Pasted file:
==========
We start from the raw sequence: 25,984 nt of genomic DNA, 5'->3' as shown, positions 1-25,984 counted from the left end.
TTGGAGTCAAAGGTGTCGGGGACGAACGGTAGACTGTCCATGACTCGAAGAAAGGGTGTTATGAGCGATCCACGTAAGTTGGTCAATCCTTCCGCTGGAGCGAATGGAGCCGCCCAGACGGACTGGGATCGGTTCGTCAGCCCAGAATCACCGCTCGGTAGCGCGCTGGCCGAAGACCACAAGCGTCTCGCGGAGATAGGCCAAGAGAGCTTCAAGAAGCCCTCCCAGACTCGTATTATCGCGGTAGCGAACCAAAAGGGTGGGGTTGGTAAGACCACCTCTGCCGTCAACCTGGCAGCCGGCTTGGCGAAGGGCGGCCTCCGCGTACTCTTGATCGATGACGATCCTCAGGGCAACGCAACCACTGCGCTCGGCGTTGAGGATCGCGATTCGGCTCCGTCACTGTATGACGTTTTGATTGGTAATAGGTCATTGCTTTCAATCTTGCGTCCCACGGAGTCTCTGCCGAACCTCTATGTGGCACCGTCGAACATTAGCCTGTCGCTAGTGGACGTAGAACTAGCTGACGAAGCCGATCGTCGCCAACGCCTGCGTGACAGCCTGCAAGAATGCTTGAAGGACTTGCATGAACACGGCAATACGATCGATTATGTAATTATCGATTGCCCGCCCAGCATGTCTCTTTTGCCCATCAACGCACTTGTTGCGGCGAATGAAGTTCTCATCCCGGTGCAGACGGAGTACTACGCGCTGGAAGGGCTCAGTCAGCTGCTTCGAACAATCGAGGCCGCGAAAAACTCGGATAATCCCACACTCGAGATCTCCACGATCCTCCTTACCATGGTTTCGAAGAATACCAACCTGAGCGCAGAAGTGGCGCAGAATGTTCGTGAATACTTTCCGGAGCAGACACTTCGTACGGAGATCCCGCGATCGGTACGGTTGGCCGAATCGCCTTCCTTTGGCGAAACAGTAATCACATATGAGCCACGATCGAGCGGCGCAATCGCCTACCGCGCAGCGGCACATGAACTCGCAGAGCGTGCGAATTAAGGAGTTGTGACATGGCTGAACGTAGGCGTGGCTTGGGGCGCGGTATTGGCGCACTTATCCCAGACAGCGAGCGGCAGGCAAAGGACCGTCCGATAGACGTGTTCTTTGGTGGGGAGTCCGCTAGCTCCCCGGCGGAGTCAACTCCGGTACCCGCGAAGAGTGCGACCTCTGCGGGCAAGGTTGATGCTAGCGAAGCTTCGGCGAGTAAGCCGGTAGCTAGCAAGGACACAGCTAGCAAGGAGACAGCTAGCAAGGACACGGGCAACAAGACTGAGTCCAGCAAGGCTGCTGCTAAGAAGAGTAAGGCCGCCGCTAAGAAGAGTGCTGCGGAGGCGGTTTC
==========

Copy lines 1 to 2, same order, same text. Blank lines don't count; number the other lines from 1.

We start from the raw sequence: 25,984 nt of genomic DNA, 5'->3' as shown, positions 1-25,984 counted from the left end.
TTGGAGTCAAAGGTGTCGGGGACGAACGGTAGACTGTCCATGACTCGAAGAAAGGGTGTTATGAGCGATCCACGTAAGTTGGTCAATCCTTCCGCTGGAGCGAATGGAGCCGCCCAGACGGACTGGGATCGGTTCGTCAGCCCAGAATCACCGCTCGGTAGCGCGCTGGCCGAAGACCACAAGCGTCTCGCGGAGATAGGCCAAGAGAGCTTCAAGAAGCCCTCCCAGACTCGTATTATCGCGGTAGCGAACCAAAAGGGTGGGGTTGGTAAGACCACCTCTGCCGTCAACCTGGCAGCCGGCTTGGCGAAGGGCGGCCTCCGCGTACTCTTGATCGATGACGATCCTCAGGGCAACGCAACCACTGCGCTCGGCGTTGAGGATCGCGATTCGGCTCCGTCACTGTATGACGTTTTGATTGGTAATAGGTCATTGCTTTCAATCTTGCGTCCCACGGAGTCTCTGCCGAACCTCTATGTGGCACCGTCGAACATTAGCCTGTCGCTAGTGGACGTAGAACTAGCTGACGAAGCCGATCGTCGCCAACGCCTGCGTGACAGCCTGCAAGAATGCTTGAAGGACTTGCATGAACACGGCAATACGATCGATTATGTAATTATCGATTGCCCGCCCAGCATGTCTCTTTTGCCCATCAACGCACTTGTTGCGGCGAATGAAGTTCTCATCCCGGTGCAGACGGAGTACTACGCGCTGGAAGGGCTCAGTCAGCTGCTTCGAACAATCGAGGCCGCGAAAAACTCGGATAATCCCACACTCGAGATCTCCACGATCCTCCTTACCATGGTTTCGAAGAATACCAACCTGAGCGCAGAAGTGGCGCAGAATGTTCGTGAATACTTTCCGGAGCAGACACTTCGTACGGAGATCCCGCGATCGGTACGGTTGGCCGAATCGCCTTCCTTTGGCGAAACAGTAATCACATATGAGCCACGATCGAGCGGCGCAATCGCCTACCGCGCAGCGGCACATGAACTCGCAGAGCGTGCGAATTAAGGAGTTGTGACATGGCTGAACGTAGGCGTGGCTTGGGGCGCGGTATTGGCGCACTTATCCCAGACAGCGAGCGGCAGGCAAAGGACCGTCCGATAGACGTGTTCTTTGGTGGGGAGTCCGCTAGCTCCCCGGCGGAGTCAACTCCGGTACCCGCGAAGAGTGCGACCTCTGCGGGCAAGGTTGATGCTAGCGAAGCTTCGGCGAGTAAGCCGGTAGCTAGCAAGGACACAGCTAGCAAGGAGACAGCTAGCAAGGACACGGGCAACAAGACTGAGTCCAGCAAGGCTGCTGCTAAGAAGAGTAAGGCCGCCGCTAAGAAGAGTGCTGCGGAGGCGGTTTC